Alameda votes on police reform measures in wake of Mario Gonzalez's in-custody death

ALAMEDA, Calif. (KGO) -- In a rare Saturday session, the Alameda City Council voted to move forward on several police reform measures that would reassess how the city responds to mental health and minor quality of life calls.

In three separate votes, the council approved all of the proposals on the agenda.

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The family of Mario Gonzalez, the man who died last week while in Alameda police custody, now say they believe the officers murdered him.



The only policy to be immediately implemented was a change to the city's 911 dispatch protocol.

The city council voted to begin routing mental health and other non-violent calls for service to the city's fire department and paramedics.

A long term plan for non-police response services will be voted on later when staff comes back with potential models to choose from.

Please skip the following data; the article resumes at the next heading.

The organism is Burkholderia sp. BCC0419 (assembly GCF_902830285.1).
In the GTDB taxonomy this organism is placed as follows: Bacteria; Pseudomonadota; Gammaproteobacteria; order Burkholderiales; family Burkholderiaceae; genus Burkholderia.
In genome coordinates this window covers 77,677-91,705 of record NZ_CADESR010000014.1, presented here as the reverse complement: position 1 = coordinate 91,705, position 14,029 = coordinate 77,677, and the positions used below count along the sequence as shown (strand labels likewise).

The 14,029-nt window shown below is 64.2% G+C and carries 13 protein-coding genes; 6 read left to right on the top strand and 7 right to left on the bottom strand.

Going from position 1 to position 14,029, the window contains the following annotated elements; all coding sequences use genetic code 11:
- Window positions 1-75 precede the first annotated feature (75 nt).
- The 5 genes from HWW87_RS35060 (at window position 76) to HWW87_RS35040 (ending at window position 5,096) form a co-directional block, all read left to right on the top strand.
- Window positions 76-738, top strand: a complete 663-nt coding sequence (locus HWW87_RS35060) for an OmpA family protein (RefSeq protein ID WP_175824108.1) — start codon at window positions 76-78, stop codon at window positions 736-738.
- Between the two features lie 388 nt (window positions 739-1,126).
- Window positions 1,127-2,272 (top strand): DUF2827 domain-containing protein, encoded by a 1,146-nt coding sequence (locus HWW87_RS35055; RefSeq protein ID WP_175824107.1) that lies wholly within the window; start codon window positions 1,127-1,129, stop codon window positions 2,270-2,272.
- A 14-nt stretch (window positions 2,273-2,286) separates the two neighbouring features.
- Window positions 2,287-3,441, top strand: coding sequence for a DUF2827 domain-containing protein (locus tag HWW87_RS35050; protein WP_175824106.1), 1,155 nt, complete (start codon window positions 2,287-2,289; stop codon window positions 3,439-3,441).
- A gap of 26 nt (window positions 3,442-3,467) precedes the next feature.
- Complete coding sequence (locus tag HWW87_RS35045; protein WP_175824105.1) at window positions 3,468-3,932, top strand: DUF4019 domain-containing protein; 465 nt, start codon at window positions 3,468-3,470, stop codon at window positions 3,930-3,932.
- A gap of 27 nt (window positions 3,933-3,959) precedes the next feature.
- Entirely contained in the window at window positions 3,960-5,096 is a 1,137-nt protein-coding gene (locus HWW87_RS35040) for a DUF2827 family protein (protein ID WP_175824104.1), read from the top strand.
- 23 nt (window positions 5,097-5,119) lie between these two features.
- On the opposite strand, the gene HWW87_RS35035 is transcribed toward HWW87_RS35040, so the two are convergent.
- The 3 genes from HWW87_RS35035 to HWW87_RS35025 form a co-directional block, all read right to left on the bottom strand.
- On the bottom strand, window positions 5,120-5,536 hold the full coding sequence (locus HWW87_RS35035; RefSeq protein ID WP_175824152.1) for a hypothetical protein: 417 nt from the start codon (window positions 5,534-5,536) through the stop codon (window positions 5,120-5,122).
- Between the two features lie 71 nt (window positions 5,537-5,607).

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They also voted to direct city staff to move forward on several other items, including preparing a compendium of all mental health resources available to APD, revising APD use of force policies, establishing protocols for requesting non-police response and drafting a ballot initiative that could be presented to voters in 2022 to decide on creating a civilian police oversight board.

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